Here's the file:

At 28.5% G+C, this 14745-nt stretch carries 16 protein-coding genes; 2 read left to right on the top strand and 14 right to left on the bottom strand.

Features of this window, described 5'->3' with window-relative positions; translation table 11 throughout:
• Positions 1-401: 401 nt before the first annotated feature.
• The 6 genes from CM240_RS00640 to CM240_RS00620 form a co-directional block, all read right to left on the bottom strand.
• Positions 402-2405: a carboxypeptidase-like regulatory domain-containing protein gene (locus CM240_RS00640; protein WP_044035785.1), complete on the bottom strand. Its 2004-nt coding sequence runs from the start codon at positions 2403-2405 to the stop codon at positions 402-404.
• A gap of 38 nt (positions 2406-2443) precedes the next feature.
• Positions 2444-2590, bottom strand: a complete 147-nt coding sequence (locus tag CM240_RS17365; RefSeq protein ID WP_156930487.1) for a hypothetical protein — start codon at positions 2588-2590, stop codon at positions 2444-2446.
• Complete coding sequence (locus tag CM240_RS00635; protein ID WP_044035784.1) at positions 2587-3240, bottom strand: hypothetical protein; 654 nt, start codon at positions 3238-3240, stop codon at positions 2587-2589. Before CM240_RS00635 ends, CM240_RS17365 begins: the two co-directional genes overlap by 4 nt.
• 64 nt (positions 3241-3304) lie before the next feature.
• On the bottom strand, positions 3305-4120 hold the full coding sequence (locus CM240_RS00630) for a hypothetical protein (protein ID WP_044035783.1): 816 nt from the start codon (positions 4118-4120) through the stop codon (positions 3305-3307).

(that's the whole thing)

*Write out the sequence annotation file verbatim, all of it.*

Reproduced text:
At 28.5% G+C, this 14745-nt stretch carries 16 protein-coding genes; 2 read left to right on the top strand and 14 right to left on the bottom strand.

Features of this window, described 5'->3' with window-relative positions; translation table 11 throughout:
• Positions 1-401: 401 nt before the first annotated feature.
• The 6 genes from CM240_RS00640 to CM240_RS00620 form a co-directional block, all read right to left on the bottom strand.
• Positions 402-2405: a carboxypeptidase-like regulatory domain-containing protein gene (locus CM240_RS00640; protein WP_044035785.1), complete on the bottom strand. Its 2004-nt coding sequence runs from the start codon at positions 2403-2405 to the stop codon at positions 402-404.
• A gap of 38 nt (positions 2406-2443) precedes the next feature.
• Positions 2444-2590, bottom strand: a complete 147-nt coding sequence (locus tag CM240_RS17365; RefSeq protein ID WP_156930487.1) for a hypothetical protein — start codon at positions 2588-2590, stop codon at positions 2444-2446.
• Complete coding sequence (locus tag CM240_RS00635; protein ID WP_044035784.1) at positions 2587-3240, bottom strand: hypothetical protein; 654 nt, start codon at positions 3238-3240, stop codon at positions 2587-2589. Before CM240_RS00635 ends, CM240_RS17365 begins: the two co-directional genes overlap by 4 nt.
• 64 nt (positions 3241-3304) lie before the next feature.
• On the bottom strand, positions 3305-4120 hold the full coding sequence (locus CM240_RS00630) for a hypothetical protein (protein ID WP_044035783.1): 816 nt from the start codon (positions 4118-4120) through the stop codon (positions 3305-3307).